22 April 2021

ABU DHABI – An elite panel of experts from across the region took part in an e-symposium organized recently, highlighting the role of digital platforms and apps in shaping public opinion trends on vital issues of concern worldwide. They emphasized that digital platforms have become a haven for extremists and ideologists who employ them to hijack religion and incite extremism and hatred.

Hamad Al-Kaabi Editor-in-Chief of Al-Ittihad newspaper, UAE, delivered the welcoming remarks during the Al-Ittihad Ramadan Majlis Symposium, held in partnership with TRENDS Research & Advisory.

Al-Kaabi said there are about 4.2 billion social media users worldwide, and these platforms are a magnet for extremist forces and groups to exploit them. “The most effective weapon in facing this threat is to educate the masses and fortify their perception about anyone trying to exploit these platforms to destabilize societies,” he said.

Dr. Mohammed Al-Ali, Board Chairman & CEO of TRENDS Research & Advisory, said that digital platforms and electronic applications have revolutionized the new media and reinforced its role in shaping public opinion on vital issues of concern worldwide.

“The Muslim Brotherhood and other political Islam movements & extremist organizations have misused digital platforms and exploited them to incite violence, hatred, and hostility,” he said. Dr. Mohammed Al-Ali said that it is the responsibility of the international community to address the risks emanating from the misuse of digital platforms by extremist groups.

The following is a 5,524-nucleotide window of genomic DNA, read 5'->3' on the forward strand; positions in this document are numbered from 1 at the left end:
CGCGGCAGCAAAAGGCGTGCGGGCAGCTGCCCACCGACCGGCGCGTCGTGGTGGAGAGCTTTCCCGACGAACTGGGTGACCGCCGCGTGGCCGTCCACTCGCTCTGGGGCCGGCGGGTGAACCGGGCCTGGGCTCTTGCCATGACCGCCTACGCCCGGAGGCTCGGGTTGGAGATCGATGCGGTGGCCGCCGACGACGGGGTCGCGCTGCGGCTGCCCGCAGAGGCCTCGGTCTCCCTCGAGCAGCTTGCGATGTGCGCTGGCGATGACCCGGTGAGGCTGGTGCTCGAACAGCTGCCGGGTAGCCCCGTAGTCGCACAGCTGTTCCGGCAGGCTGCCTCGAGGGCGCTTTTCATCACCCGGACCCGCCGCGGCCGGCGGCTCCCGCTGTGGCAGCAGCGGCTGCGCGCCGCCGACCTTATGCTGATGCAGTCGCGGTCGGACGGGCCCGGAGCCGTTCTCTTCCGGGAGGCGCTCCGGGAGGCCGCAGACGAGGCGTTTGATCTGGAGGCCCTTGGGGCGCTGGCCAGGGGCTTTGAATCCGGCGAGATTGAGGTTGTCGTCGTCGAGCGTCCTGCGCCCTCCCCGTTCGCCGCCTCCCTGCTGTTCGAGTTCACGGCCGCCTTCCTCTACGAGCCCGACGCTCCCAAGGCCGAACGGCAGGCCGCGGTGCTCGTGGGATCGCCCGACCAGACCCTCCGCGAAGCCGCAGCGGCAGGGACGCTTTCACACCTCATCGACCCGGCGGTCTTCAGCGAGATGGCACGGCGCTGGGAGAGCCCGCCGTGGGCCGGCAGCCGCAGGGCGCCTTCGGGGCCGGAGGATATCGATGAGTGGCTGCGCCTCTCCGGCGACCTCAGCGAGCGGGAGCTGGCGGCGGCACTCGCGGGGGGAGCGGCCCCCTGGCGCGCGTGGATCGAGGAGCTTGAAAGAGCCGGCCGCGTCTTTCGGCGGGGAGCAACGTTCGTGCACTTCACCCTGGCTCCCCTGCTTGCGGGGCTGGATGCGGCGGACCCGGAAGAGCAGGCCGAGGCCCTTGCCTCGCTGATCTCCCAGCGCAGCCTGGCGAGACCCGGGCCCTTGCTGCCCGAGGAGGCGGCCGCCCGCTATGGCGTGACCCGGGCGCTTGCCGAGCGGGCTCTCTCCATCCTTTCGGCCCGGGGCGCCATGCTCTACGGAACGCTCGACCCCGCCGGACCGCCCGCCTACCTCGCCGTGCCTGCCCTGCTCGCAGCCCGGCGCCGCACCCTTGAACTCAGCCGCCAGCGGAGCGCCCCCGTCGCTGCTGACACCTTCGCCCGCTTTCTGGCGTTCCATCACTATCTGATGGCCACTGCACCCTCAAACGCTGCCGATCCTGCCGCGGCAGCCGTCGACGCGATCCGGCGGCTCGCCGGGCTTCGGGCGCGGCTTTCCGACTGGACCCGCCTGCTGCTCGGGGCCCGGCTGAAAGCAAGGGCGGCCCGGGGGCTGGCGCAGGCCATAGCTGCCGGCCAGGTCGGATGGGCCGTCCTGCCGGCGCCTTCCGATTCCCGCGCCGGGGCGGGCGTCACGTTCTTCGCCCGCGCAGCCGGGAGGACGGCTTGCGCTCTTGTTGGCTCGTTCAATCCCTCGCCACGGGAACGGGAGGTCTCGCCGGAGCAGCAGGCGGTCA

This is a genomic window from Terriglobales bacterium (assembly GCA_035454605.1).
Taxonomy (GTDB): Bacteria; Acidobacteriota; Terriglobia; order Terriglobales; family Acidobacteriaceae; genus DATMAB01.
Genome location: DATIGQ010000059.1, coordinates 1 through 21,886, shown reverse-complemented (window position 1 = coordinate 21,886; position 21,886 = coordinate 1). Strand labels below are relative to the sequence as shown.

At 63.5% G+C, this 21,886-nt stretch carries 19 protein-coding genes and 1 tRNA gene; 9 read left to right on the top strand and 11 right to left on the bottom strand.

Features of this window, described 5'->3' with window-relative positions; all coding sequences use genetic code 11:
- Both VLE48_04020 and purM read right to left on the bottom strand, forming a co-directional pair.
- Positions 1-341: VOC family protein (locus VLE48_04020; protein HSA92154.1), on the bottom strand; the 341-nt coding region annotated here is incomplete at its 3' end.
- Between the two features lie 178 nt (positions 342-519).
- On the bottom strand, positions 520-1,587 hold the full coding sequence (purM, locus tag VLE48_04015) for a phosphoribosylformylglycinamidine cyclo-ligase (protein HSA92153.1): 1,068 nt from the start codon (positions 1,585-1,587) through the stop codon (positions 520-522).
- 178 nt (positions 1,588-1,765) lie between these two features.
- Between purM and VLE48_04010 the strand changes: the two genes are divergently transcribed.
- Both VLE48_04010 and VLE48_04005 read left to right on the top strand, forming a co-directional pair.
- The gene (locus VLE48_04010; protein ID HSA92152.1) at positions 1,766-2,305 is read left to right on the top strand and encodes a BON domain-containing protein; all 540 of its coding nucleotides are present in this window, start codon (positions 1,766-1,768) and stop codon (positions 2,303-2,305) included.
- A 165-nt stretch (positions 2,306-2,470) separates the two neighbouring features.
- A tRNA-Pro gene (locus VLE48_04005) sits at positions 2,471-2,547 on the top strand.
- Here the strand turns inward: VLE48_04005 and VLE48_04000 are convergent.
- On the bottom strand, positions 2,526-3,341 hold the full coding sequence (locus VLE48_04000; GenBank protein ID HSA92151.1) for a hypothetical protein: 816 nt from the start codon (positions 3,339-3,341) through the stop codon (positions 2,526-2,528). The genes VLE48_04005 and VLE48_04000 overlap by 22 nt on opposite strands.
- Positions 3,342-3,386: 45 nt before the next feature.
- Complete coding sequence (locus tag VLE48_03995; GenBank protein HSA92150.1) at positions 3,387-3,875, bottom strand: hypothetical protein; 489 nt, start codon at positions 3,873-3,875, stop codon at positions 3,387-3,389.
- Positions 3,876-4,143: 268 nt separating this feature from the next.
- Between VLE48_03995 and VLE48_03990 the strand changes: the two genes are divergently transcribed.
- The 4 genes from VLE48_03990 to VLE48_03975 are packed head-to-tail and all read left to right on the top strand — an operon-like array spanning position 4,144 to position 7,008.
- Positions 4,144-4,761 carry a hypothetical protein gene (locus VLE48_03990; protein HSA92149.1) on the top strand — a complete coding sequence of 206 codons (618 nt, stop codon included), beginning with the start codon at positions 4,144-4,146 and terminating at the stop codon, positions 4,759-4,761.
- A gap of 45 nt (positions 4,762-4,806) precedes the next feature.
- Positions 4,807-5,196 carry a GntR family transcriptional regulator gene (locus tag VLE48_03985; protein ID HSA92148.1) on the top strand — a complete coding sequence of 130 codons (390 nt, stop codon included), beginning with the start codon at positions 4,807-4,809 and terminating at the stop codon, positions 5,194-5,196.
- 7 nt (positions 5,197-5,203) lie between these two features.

“Global agencies involved in counter-extremism efforts should join their efforts to safeguard societies from the threat of the ideological misuse of digital platforms and electronic applications,” said Dr. Mohammed Al-Ali.

Abdullah Al-Ghutami, Professor of Criticism & Theory at the King Saud University, Saudi Arabia, said the ability of official institutions to confront social media abuse is minimal. One can recall the US elections to see how they were subjected to outside interventions.

Highlighting the smear campaigns and linguistic platitudes, Al-Ghutami stressed that we should not address every article published on social media unless the post is viral. “Also, the articles should be confronted with the law and documentary responses and scientific facts on the other hand,” he said. According to Al-Ghutami, enhancing societal cohesion and harnessing societal forces are essential weapons in confronting the harmful practices of social media that seek to destabilize and destroy countries.